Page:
Nichole Fabiois the Indirect Lending Managerfor Hughes Federal Credit Union and this year’s YP Exchange Scholarship Recipient.
The World Council’s YP Exchange brings together a multi-national audience of young professionals for a youth summit. This Summit explores how credit unions in each country are working to expand their relevance with young members, emphasizing the role of technology and recognizing the cooperative principles that set Credit Unions apart.
We sat down with Nichole to ask her about her experience at this year’s Summit, which was held in Brazil.
This is our conversation.
Q: What prompted you to apply for this scholarship opportunity?
Nichole: I initially heard about the opportunity from an email that was sent out by the Association’s Young Professional’s Group. At the time, I had just been promoted to a new management position and felt that one of the best things I could do to set myself up for success was to work on building my network.
I wanted to create a network of peers that I could rely on for answers, insights, and information about how to improve our processes and services for our members. Also, as a young professional, I want to understand the Credit Union industry from as many different perspectives as possible. I thought that this opportunity would help me accomplish that.
Q: Did the Summit meet your expectations?
Nichole: It far exceeded every one of my expectations. I was able to build relationships with the other young professionals in my group that I’m certain will last throughout my Credit Union career.
Our Credit Union hosts throughout the week was Sicredi, and they were incredible. They were prepared in all aspects, taking us on a tour of the city, allowing us to visit several of their branches and their headquarters, and really showing us how they operate.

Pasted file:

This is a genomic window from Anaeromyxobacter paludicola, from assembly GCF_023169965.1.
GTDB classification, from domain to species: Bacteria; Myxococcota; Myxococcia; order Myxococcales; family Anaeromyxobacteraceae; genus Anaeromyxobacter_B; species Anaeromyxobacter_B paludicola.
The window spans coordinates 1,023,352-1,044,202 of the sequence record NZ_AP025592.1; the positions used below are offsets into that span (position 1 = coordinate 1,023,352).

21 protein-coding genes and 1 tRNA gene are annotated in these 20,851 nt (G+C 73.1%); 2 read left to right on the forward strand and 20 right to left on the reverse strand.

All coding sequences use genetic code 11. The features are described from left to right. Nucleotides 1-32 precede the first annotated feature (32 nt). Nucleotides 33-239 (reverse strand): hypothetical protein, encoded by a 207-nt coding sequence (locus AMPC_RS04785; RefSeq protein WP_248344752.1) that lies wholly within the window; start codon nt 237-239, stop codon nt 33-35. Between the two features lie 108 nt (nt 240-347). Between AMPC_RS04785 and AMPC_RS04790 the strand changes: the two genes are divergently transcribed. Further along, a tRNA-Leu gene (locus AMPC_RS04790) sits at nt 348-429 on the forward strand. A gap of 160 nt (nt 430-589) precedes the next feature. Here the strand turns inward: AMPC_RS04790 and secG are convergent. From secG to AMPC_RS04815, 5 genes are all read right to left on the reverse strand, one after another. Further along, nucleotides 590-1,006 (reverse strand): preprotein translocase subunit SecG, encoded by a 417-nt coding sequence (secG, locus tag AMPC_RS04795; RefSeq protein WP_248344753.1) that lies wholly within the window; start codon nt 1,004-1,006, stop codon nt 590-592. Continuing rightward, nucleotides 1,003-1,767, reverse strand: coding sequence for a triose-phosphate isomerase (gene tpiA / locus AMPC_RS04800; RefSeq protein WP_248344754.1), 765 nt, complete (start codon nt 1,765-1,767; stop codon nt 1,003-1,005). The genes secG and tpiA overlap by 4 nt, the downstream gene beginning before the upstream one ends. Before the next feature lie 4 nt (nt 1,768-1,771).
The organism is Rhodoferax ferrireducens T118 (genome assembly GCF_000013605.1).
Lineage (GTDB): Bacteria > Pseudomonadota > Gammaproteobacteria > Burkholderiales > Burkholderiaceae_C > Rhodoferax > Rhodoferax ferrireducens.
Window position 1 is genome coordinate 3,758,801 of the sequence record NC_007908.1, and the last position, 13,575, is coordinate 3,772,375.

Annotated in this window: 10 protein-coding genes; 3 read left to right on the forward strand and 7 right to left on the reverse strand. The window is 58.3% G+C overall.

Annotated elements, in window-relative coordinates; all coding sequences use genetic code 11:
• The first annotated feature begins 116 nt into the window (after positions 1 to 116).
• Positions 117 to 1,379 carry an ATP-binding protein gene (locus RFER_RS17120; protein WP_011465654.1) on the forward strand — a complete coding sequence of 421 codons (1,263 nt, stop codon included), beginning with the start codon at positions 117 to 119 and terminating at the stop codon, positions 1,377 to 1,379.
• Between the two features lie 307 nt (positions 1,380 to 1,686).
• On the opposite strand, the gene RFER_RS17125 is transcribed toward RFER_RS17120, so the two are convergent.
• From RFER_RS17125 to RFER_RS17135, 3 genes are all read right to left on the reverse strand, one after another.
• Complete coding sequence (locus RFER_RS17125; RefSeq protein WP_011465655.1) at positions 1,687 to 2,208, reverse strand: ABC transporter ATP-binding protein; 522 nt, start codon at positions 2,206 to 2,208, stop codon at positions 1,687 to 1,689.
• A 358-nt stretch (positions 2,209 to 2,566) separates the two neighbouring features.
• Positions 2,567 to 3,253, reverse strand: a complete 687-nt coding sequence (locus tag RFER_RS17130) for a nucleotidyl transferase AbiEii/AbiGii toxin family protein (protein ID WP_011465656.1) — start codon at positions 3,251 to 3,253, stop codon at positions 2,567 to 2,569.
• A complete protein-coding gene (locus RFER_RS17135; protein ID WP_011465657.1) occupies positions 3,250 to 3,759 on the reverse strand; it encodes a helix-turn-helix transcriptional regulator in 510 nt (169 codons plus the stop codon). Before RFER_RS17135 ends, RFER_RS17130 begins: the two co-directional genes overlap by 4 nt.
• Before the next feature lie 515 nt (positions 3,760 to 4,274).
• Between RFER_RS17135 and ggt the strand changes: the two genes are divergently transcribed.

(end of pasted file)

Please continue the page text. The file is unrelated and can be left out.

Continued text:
Q: What were some of the things you found most interesting about Sicredi?
Nichole: One of the most interesting things to me was learning how many of their members attend their annual meetings. Annual meetings are challenging events to put on. But the amount of people who attend Sicredi’s meetings blew my mind. They actually hold several different annual meetings each year because their attendance is too high for just one meeting.
We also learned that they have doubled in size over the past 5 years through successful marketing and opening new branches all over the country. Another way they are attracting new members is through implementation of new technology that serves the needs of their members.
Q: Did you notice any differences in operations between Sicredi and Credit Unions here in the US?
Nichole: Yes, and it was really interesting. One example is that when someone opens a new account, the branch begins the process with the new member, but then sends the documentation to a central department tasked with the sole purpose of completing new account set-up. This allows the MSR working directly with the new member to focus more time on building rapport and introducing them to various products the Credit Union offers that might serve their needs in a more comprehensive way.
Q: Tell me a bit about the Summit itself. How was it structured? What were some things that impacted you over those two days?